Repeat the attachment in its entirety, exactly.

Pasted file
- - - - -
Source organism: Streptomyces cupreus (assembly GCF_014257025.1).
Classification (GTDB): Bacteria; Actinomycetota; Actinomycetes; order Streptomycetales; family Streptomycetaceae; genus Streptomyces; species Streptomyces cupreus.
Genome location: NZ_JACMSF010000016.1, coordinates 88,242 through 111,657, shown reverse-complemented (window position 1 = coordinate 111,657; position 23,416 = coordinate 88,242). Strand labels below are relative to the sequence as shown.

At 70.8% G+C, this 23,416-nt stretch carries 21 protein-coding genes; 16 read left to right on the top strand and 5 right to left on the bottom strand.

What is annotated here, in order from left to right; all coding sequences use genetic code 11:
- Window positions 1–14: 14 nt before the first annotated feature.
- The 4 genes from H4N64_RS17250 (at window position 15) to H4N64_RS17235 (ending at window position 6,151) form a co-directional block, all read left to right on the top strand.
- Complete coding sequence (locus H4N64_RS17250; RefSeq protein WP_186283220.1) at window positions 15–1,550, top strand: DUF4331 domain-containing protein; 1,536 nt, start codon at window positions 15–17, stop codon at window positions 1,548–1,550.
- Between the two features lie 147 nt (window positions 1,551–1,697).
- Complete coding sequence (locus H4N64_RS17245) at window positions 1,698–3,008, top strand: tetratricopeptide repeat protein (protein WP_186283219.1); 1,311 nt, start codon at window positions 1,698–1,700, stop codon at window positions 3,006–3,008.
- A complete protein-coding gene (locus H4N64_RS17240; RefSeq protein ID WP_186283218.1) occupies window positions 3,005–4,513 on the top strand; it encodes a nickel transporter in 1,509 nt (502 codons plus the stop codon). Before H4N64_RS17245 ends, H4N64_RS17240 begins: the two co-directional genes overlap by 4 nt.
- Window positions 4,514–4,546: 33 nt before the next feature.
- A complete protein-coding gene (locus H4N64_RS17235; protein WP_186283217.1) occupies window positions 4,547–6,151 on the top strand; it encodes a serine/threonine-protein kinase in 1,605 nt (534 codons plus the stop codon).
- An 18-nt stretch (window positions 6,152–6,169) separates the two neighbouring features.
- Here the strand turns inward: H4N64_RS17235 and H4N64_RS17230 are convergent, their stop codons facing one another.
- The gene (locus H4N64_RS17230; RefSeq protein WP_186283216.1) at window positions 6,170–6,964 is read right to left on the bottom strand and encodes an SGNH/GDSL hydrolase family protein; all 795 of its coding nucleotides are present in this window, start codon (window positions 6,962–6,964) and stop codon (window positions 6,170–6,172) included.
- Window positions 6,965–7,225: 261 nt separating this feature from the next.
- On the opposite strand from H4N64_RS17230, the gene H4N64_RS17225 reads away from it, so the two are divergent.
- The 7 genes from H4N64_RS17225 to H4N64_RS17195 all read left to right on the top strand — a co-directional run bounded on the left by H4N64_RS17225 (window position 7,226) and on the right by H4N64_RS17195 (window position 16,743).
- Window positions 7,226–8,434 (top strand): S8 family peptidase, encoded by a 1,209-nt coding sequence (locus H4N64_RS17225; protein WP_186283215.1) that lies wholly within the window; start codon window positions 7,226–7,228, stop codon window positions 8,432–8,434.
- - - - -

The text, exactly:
Source organism: Streptomyces cupreus (assembly GCF_014257025.1).
Classification (GTDB): Bacteria; Actinomycetota; Actinomycetes; order Streptomycetales; family Streptomycetaceae; genus Streptomyces; species Streptomyces cupreus.
Genome location: NZ_JACMSF010000016.1, coordinates 88,242 through 111,657, shown reverse-complemented (window position 1 = coordinate 111,657; position 23,416 = coordinate 88,242). Strand labels below are relative to the sequence as shown.

At 70.8% G+C, this 23,416-nt stretch carries 21 protein-coding genes; 16 read left to right on the top strand and 5 right to left on the bottom strand.

What is annotated here, in order from left to right; all coding sequences use genetic code 11:
- Window positions 1–14: 14 nt before the first annotated feature.
- The 4 genes from H4N64_RS17250 (at window position 15) to H4N64_RS17235 (ending at window position 6,151) form a co-directional block, all read left to right on the top strand.
- Complete coding sequence (locus H4N64_RS17250; RefSeq protein WP_186283220.1) at window positions 15–1,550, top strand: DUF4331 domain-containing protein; 1,536 nt, start codon at window positions 15–17, stop codon at window positions 1,548–1,550.
- Between the two features lie 147 nt (window positions 1,551–1,697).
- Complete coding sequence (locus H4N64_RS17245) at window positions 1,698–3,008, top strand: tetratricopeptide repeat protein (protein WP_186283219.1); 1,311 nt, start codon at window positions 1,698–1,700, stop codon at window positions 3,006–3,008.
- A complete protein-coding gene (locus H4N64_RS17240; RefSeq protein ID WP_186283218.1) occupies window positions 3,005–4,513 on the top strand; it encodes a nickel transporter in 1,509 nt (502 codons plus the stop codon). Before H4N64_RS17245 ends, H4N64_RS17240 begins: the two co-directional genes overlap by 4 nt.
- Window positions 4,514–4,546: 33 nt before the next feature.
- A complete protein-coding gene (locus H4N64_RS17235; protein WP_186283217.1) occupies window positions 4,547–6,151 on the top strand; it encodes a serine/threonine-protein kinase in 1,605 nt (534 codons plus the stop codon).
- An 18-nt stretch (window positions 6,152–6,169) separates the two neighbouring features.
- Here the strand turns inward: H4N64_RS17235 and H4N64_RS17230 are convergent, their stop codons facing one another.
- The gene (locus H4N64_RS17230; RefSeq protein WP_186283216.1) at window positions 6,170–6,964 is read right to left on the bottom strand and encodes an SGNH/GDSL hydrolase family protein; all 795 of its coding nucleotides are present in this window, start codon (window positions 6,962–6,964) and stop codon (window positions 6,170–6,172) included.
- Window positions 6,965–7,225: 261 nt separating this feature from the next.
- On the opposite strand from H4N64_RS17230, the gene H4N64_RS17225 reads away from it, so the two are divergent.
- The 7 genes from H4N64_RS17225 to H4N64_RS17195 all read left to right on the top strand — a co-directional run bounded on the left by H4N64_RS17225 (window position 7,226) and on the right by H4N64_RS17195 (window position 16,743).
- Window positions 7,226–8,434 (top strand): S8 family peptidase, encoded by a 1,209-nt coding sequence (locus H4N64_RS17225; protein WP_186283215.1) that lies wholly within the window; start codon window positions 7,226–7,228, stop codon window positions 8,432–8,434.